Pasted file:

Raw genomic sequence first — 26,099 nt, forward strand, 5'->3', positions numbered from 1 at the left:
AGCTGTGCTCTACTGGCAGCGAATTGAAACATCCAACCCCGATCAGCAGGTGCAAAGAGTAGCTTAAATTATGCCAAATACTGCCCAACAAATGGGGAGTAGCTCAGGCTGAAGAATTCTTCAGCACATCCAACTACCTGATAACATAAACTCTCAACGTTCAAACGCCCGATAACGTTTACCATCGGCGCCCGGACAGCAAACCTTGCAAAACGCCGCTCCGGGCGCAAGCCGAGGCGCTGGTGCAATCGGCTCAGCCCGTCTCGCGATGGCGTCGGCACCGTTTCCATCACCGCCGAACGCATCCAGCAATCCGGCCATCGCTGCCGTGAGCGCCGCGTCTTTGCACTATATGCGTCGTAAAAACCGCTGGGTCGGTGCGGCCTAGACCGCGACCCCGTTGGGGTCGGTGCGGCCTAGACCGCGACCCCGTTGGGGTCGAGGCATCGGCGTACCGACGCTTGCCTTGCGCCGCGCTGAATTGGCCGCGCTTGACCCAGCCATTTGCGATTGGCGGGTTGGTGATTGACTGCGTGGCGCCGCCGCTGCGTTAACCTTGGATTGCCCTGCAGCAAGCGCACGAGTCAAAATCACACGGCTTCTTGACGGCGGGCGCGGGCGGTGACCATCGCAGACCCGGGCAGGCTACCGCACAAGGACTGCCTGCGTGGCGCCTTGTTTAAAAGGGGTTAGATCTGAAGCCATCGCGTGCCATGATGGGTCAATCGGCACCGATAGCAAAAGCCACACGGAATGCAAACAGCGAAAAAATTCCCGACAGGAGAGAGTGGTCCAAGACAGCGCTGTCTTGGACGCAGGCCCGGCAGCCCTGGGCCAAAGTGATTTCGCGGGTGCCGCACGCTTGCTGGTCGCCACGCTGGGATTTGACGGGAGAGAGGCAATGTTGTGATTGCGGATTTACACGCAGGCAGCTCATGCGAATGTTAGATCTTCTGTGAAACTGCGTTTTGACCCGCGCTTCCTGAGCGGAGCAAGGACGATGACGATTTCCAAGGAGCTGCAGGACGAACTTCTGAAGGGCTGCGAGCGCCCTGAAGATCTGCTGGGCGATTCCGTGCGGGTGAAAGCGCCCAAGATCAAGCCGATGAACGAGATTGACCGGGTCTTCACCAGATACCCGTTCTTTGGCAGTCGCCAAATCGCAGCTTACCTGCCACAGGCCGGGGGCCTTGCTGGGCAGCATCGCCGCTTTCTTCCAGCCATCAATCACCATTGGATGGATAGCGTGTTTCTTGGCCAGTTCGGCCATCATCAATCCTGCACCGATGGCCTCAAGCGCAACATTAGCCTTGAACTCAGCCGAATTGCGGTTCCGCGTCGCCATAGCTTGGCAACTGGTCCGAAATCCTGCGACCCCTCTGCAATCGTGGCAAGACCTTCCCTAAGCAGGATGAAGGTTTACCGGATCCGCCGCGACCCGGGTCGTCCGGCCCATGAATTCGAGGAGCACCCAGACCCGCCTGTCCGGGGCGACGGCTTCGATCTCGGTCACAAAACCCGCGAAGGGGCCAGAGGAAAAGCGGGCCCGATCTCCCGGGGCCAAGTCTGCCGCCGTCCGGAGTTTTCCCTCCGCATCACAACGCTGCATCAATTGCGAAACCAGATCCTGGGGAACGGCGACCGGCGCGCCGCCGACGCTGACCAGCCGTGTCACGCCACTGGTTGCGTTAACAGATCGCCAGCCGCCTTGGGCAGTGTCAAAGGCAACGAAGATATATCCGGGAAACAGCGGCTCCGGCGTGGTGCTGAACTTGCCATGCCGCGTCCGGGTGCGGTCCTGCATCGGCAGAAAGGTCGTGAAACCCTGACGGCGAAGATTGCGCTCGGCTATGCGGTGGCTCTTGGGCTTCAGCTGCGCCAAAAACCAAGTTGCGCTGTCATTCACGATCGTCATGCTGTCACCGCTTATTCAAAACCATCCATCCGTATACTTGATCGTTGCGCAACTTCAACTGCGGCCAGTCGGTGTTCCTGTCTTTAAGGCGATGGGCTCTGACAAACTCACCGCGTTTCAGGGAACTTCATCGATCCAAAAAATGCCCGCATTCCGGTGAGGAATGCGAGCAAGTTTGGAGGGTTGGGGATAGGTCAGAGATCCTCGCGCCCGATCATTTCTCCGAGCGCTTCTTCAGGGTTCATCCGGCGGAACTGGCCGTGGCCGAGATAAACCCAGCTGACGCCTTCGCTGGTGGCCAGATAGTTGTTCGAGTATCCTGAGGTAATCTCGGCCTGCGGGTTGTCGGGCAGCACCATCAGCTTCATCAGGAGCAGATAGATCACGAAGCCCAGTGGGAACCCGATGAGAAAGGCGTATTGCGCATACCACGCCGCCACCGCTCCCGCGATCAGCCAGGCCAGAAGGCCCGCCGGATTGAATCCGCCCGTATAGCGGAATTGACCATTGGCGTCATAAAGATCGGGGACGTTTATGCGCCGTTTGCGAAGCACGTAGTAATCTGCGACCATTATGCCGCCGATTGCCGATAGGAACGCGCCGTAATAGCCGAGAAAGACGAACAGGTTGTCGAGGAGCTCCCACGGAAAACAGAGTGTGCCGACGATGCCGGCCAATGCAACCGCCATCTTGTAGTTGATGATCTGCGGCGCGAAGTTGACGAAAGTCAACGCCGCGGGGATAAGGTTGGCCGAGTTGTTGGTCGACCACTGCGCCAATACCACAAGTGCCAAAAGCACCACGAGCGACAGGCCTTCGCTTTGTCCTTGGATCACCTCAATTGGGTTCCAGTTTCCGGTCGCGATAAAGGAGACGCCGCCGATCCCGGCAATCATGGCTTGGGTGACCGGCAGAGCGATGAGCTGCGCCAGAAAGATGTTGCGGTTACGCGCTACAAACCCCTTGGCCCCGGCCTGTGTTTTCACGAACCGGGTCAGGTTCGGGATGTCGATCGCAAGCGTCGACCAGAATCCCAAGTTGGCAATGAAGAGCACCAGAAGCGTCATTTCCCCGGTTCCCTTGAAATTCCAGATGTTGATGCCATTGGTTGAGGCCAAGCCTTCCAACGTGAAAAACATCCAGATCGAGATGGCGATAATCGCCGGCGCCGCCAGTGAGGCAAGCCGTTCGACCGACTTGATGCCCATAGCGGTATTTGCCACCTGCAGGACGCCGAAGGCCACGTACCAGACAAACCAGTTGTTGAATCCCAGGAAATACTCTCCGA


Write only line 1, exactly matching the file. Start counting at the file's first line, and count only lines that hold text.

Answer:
Raw genomic sequence first — 26,099 nt, forward strand, 5'->3', positions numbered from 1 at the left: